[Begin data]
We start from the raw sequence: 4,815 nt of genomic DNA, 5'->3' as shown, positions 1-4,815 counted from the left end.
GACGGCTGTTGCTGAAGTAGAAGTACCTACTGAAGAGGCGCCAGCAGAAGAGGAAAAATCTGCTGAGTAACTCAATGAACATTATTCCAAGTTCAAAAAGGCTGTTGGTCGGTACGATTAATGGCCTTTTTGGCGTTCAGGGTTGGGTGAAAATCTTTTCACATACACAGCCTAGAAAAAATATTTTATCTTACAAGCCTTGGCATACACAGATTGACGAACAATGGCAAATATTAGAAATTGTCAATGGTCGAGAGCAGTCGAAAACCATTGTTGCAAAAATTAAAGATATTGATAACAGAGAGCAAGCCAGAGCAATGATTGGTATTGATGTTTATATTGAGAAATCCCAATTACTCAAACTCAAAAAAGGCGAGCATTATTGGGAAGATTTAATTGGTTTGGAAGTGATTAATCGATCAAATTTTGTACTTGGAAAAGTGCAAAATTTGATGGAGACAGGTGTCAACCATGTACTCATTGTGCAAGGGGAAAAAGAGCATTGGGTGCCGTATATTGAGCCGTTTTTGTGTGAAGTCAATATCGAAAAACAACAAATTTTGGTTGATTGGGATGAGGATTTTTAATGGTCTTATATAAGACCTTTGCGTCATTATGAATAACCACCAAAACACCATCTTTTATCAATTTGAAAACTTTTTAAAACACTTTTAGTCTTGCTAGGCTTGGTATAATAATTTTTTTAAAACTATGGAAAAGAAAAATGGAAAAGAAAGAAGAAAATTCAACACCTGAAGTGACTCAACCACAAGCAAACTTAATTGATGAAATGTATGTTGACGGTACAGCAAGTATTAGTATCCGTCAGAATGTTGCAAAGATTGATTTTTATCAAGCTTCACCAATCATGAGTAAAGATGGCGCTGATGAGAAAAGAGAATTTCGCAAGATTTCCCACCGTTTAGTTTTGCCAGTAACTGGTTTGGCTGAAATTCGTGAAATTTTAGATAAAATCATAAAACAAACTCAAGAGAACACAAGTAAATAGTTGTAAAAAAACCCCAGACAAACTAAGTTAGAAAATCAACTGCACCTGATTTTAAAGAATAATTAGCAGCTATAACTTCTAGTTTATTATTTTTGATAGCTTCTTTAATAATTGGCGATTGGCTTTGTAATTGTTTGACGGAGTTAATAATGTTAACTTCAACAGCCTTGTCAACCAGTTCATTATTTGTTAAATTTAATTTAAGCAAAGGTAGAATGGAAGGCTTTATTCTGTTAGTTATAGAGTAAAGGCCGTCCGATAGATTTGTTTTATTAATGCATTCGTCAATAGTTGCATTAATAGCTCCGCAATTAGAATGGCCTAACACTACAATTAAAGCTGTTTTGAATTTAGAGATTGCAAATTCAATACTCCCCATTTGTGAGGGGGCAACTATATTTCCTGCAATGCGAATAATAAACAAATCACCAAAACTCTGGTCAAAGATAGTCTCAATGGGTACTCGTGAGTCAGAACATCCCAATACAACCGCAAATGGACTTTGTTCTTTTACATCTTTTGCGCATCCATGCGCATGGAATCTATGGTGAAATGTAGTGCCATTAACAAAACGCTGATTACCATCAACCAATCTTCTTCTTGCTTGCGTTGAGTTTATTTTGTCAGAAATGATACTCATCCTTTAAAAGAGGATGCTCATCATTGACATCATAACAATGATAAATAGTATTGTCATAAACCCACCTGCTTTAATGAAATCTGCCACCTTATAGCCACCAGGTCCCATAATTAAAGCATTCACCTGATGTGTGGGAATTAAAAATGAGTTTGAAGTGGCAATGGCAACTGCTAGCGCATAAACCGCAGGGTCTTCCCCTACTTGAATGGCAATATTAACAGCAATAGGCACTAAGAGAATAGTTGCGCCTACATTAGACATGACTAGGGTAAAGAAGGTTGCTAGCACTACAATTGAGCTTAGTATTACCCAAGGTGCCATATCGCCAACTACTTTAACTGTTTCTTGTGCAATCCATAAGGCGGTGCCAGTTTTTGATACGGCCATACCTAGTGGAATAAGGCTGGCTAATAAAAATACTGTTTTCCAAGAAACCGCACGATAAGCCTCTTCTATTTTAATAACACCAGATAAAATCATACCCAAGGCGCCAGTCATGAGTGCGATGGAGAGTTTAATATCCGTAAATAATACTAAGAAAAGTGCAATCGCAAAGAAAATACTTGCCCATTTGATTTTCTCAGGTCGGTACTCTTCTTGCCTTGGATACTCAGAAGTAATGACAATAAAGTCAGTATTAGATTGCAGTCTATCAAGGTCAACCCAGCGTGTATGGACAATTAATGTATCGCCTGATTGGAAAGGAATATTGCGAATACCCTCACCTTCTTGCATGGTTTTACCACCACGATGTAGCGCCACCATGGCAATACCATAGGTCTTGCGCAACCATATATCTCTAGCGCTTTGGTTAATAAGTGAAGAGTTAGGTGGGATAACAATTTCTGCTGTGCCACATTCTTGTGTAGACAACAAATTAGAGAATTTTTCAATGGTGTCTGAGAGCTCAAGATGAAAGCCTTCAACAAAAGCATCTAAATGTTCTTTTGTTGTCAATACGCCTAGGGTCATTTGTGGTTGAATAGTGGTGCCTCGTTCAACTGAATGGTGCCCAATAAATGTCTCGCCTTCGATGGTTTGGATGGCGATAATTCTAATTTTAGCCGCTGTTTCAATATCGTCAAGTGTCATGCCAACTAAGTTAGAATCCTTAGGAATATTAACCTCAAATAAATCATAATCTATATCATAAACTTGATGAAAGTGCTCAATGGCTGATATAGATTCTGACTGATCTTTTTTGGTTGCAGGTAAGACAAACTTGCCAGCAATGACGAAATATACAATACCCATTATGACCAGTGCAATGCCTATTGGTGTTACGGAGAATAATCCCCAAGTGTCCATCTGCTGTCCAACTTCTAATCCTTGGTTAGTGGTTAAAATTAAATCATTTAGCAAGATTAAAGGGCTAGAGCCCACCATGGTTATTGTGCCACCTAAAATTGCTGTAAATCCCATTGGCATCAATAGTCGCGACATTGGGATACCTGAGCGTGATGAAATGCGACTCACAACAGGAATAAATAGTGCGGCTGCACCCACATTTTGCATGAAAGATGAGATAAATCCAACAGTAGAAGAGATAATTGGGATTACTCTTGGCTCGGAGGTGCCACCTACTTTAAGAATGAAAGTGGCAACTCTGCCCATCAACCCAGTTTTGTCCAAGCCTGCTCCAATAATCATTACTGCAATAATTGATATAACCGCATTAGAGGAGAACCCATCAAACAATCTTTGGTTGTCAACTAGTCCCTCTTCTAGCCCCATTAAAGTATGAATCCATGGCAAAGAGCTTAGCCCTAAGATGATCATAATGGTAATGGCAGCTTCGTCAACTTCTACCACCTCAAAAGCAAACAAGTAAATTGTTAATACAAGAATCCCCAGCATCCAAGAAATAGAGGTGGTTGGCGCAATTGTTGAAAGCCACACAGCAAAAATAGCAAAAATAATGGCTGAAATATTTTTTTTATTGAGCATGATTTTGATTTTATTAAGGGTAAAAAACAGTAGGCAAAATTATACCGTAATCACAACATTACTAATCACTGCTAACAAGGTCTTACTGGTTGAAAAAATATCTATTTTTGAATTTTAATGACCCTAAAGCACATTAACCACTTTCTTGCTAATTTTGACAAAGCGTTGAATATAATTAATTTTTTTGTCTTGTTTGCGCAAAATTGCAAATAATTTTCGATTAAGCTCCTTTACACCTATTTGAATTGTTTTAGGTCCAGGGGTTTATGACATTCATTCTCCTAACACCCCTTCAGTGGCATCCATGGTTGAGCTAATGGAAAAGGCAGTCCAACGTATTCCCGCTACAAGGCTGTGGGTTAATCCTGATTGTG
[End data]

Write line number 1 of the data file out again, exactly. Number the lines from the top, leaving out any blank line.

We start from the raw sequence: 4,815 nt of genomic DNA, 5'->3' as shown, positions 1-4,815 counted from the left end.